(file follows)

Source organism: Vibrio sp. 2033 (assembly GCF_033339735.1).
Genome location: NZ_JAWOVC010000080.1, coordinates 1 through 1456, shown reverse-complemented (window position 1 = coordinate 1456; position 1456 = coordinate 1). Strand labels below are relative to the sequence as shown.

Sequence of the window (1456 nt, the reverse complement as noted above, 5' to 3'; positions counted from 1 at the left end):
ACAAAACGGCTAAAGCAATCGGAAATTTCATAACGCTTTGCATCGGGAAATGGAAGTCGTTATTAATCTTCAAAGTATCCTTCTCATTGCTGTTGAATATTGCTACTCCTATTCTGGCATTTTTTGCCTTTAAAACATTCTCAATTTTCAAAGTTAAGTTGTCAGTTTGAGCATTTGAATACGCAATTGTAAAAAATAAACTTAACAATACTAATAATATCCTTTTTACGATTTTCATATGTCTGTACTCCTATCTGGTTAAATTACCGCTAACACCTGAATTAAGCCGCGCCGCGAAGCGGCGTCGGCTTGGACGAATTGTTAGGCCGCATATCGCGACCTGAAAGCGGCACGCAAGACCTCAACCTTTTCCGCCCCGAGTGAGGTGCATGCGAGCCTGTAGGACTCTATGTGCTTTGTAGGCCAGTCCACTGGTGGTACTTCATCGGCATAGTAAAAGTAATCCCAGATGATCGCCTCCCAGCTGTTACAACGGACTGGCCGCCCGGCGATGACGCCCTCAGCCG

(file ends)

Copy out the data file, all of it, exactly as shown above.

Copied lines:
Source organism: Vibrio sp. 2033 (assembly GCF_033339735.1).
Genome location: NZ_JAWOVC010000080.1, coordinates 1 through 1456, shown reverse-complemented (window position 1 = coordinate 1456; position 1456 = coordinate 1). Strand labels below are relative to the sequence as shown.

Sequence of the window (1456 nt, the reverse complement as noted above, 5' to 3'; positions counted from 1 at the left end):
ACAAAACGGCTAAAGCAATCGGAAATTTCATAACGCTTTGCATCGGGAAATGGAAGTCGTTATTAATCTTCAAAGTATCCTTCTCATTGCTGTTGAATATTGCTACTCCTATTCTGGCATTTTTTGCCTTTAAAACATTCTCAATTTTCAAAGTTAAGTTGTCAGTTTGAGCATTTGAATACGCAATTGTAAAAAATAAACTTAACAATACTAATAATATCCTTTTTACGATTTTCATATGTCTGTACTCCTATCTGGTTAAATTACCGCTAACACCTGAATTAAGCCGCGCCGCGAAGCGGCGTCGGCTTGGACGAATTGTTAGGCCGCATATCGCGACCTGAAAGCGGCACGCAAGACCTCAACCTTTTCCGCCCCGAGTGAGGTGCATGCGAGCCTGTAGGACTCTATGTGCTTTGTAGGCCAGTCCACTGGTGGTACTTCATCGGCATAGTAAAAGTAATCCCAGATGATCGCCTCCCAGCTGTTACAACGGACTGGCCGCCCGGCGATGACGCCCTCAGCCG